October 04, 2018
2 min read

FDA approves Hemlibra for hemophilia A without factor VIII inhibitors

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The FDA expanded the approval emicizumab-kxwh to include routine prophylaxis to prevent or reduce the frequency of bleeding episodes among patients with hemophilia A without factor VIII inhibitors.

Emicizumab-kxwh (Hemlibra, Genentech) — a bispecific factor IXa- and factor X-directed antibody — is now indicated for patients with hemophilia A with or without factor VIII inhibitors. The antibody can be self-administered subcutaneously once weekly, every 2 weeks or every 4 weeks.

The FDA based the latest approval on results from the phase 3 HAVEN 3 and HAVEN 4 studies, which assessed emicizumab-kxwh among adults and adolescents aged 12 years or older.

In the HAVEN 3 study, researchers assigned 36 patients to once-weekly emicizumab-kxwh, 35 patients to emicizumab-kxwh every 2 weeks and 18 patients to no prophylaxis.

Results showed a 96% (95% CI, 92.5-98) reduction in treated bleeds among those treated weekly and a 97% (95% CI, 93.4-98.3) reduction among those treated every 2 weeks.

In the HAVEN 4 study, researchers assessed dosing every 4 weeks among 36 patients without factor VIII inhibitors and five with factor VIII inhibitors. All patients had previously received factor VIII or bypassing agents, on-demand or as prophylaxis.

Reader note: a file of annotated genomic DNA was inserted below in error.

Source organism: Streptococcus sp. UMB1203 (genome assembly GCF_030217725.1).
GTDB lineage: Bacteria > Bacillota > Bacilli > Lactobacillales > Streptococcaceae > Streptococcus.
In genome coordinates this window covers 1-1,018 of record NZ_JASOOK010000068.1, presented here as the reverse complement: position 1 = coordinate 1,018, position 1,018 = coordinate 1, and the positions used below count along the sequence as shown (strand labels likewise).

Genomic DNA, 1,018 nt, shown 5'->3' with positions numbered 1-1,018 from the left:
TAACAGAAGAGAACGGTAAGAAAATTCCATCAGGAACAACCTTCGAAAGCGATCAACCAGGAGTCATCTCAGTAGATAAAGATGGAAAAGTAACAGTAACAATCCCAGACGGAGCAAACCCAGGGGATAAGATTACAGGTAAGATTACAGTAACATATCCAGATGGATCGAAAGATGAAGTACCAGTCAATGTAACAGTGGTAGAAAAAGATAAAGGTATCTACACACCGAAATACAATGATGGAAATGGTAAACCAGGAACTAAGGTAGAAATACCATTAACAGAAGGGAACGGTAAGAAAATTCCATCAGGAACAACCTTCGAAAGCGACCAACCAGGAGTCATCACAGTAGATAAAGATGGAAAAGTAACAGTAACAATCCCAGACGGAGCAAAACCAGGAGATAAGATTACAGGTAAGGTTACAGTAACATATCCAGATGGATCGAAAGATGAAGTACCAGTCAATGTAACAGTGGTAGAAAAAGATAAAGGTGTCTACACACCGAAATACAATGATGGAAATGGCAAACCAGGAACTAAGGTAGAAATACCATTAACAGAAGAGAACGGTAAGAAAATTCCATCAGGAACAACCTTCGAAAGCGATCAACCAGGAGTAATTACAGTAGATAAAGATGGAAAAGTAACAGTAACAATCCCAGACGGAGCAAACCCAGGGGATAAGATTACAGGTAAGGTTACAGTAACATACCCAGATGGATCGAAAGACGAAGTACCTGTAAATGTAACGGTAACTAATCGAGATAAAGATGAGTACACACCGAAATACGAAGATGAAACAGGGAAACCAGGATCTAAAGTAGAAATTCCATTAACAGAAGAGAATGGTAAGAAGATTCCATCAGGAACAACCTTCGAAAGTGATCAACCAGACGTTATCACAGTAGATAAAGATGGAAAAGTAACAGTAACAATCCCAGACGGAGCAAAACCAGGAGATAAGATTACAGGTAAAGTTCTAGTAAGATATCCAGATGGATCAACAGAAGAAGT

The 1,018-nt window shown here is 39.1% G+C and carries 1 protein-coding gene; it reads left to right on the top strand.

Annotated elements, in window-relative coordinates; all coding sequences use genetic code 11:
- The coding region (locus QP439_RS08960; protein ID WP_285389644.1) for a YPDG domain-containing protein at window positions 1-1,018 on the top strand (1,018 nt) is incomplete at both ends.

Results showed 56.1% (95% CI, 39.7-71.5) of patients experienced zero treated bleeds and 90.2% (95% CI, 76.9-97.3) experienced three or fewer treated bleeds.

“Many preventative treatment options for people with hemophilia A without factor VIII inhibitors require intravenous infusions several times a week. Even then, people can still experience bleeds, and there has been a need for more treatment options,” Michael Callaghan, MD, hematologist at Children’s Hospital of Michigan, said in a company-issued press release. “The approval of Hemlibra is an important advancement for the entire hemophilia A community, as we now have a new class of medicine for the first time in nearly 20 years. Hemlibra can reduce bleeds, and it offers a new subcutaneous administration once weekly, every 2 weeks or every 4 weeks.”

In both studies, the most common adverse reactions occurring in 10% or more of treated patients (n = 391) included injection site reactions (n = 85), headache (n = 57) and arthralgia (n = 59).

“Today’s approval of Hemlibra reflects our commitment to groundbreaking science and the development of medicines with the potential to redefine the standard of care,” Sandra Horning, MD, chief medical officer and head of global product development at Genentech, said in the release. “Hemlibra is now the only FDA-approved medicine for people with hemophilia A with and without factor VIII inhibitors, based on the efficacy and safety profile demonstrated across four pivotal studies.”

The FDA granted breakthrough therapy designation and priority review to emicizumab-kxwh for hemophilia A without factor VIII inhibitors.